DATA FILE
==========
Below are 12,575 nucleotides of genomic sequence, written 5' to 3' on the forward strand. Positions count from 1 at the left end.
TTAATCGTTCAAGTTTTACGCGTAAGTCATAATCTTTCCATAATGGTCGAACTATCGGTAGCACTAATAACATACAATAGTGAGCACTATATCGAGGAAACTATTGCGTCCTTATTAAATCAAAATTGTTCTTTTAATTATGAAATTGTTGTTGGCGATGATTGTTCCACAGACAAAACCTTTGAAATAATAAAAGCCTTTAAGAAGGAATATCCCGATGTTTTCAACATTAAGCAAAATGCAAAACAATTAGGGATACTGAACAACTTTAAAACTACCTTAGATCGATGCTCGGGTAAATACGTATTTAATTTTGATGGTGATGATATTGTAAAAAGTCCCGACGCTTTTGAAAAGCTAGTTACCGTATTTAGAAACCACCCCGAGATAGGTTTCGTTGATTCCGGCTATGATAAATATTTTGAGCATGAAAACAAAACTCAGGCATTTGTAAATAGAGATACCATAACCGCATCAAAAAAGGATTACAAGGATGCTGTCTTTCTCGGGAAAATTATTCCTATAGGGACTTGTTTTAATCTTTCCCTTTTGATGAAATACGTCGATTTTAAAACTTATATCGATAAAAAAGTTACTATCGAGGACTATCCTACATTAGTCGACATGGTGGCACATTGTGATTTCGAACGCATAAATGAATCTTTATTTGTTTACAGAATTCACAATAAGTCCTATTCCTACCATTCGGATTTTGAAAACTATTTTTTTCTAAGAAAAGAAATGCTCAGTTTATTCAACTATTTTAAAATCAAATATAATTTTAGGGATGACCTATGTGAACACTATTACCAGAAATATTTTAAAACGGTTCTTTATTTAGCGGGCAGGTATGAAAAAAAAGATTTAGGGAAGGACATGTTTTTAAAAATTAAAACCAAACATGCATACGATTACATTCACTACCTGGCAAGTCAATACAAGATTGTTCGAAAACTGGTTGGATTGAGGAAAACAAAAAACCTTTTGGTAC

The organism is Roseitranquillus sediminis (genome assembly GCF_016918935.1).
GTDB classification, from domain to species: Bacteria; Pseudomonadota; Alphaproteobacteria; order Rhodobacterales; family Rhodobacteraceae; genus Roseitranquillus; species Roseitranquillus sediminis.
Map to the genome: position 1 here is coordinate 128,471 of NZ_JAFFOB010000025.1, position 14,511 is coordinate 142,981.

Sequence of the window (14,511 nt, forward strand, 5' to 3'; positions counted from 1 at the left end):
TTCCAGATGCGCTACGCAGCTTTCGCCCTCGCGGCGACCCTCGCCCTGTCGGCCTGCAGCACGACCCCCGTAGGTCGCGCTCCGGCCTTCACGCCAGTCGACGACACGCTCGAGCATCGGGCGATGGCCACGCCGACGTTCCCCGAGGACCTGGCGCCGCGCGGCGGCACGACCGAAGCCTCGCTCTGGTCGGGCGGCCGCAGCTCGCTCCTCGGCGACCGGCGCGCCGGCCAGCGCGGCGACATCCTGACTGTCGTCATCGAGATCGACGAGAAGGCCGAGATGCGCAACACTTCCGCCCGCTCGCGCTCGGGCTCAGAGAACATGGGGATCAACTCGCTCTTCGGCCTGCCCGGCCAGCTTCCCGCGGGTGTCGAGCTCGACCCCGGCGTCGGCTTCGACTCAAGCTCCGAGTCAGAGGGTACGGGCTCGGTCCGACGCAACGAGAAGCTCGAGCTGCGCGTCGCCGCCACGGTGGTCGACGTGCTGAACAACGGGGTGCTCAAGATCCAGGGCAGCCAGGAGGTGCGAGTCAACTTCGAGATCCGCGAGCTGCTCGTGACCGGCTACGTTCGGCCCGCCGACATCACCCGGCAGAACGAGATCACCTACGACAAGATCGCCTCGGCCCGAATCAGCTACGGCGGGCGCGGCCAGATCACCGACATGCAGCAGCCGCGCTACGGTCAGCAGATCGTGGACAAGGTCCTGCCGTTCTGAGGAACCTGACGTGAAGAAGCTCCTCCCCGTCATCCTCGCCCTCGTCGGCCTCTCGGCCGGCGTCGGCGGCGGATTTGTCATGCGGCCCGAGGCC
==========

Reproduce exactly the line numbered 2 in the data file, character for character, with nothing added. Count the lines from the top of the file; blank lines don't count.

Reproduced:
TTAATCGTTCAAGTTTTACGCGTAAGTCATAATCTTTCCATAATGGTCGAACTATCGGTAGCACTAATAACATACAATAGTGAGCACTATATCGAGGAAACTATTGCGTCCTTATTAAATCAAAATTGTTCTTTTAATTATGAAATTGTTGTTGGCGATGATTGTTCCACAGACAAAACCTTTGAAATAATAAAAGCCTTTAAGAAGGAATATCCCGATGTTTTCAACATTAAGCAAAATGCAAAACAATTAGGGATACTGAACAACTTTAAAACTACCTTAGATCGATGCTCGGGTAAATACGTATTTAATTTTGATGGTGATGATATTGTAAAAAGTCCCGACGCTTTTGAAAAGCTAGTTACCGTATTTAGAAACCACCCCGAGATAGGTTTCGTTGATTCCGGCTATGATAAATATTTTGAGCATGAAAACAAAACTCAGGCATTTGTAAATAGAGATACCATAACCGCATCAAAAAAGGATTACAAGGATGCTGTCTTTCTCGGGAAAATTATTCCTATAGGGACTTGTTTTAATCTTTCCCTTTTGATGAAATACGTCGATTTTAAAACTTATATCGATAAAAAAGTTACTATCGAGGACTATCCTACATTAGTCGACATGGTGGCACATTGTGATTTCGAACGCATAAATGAATCTTTATTTGTTTACAGAATTCACAATAAGTCCTATTCCTACCATTCGGATTTTGAAAACTATTTTTTTCTAAGAAAAGAAATGCTCAGTTTATTCAACTATTTTAAAATCAAATATAATTTTAGGGATGACCTATGTGAACACTATTACCAGAAATATTTTAAAACGGTTCTTTATTTAGCGGGCAGGTATGAAAAAAAAGATTTAGGGAAGGACATGTTTTTAAAAATTAAAACCAAACATGCATACGATTACATTCACTACCTGGCAAGTCAATACAAGATTGTTCGAAAACTGGTTGGATTGAGGAAAACAAAAAACCTTTTGGTAC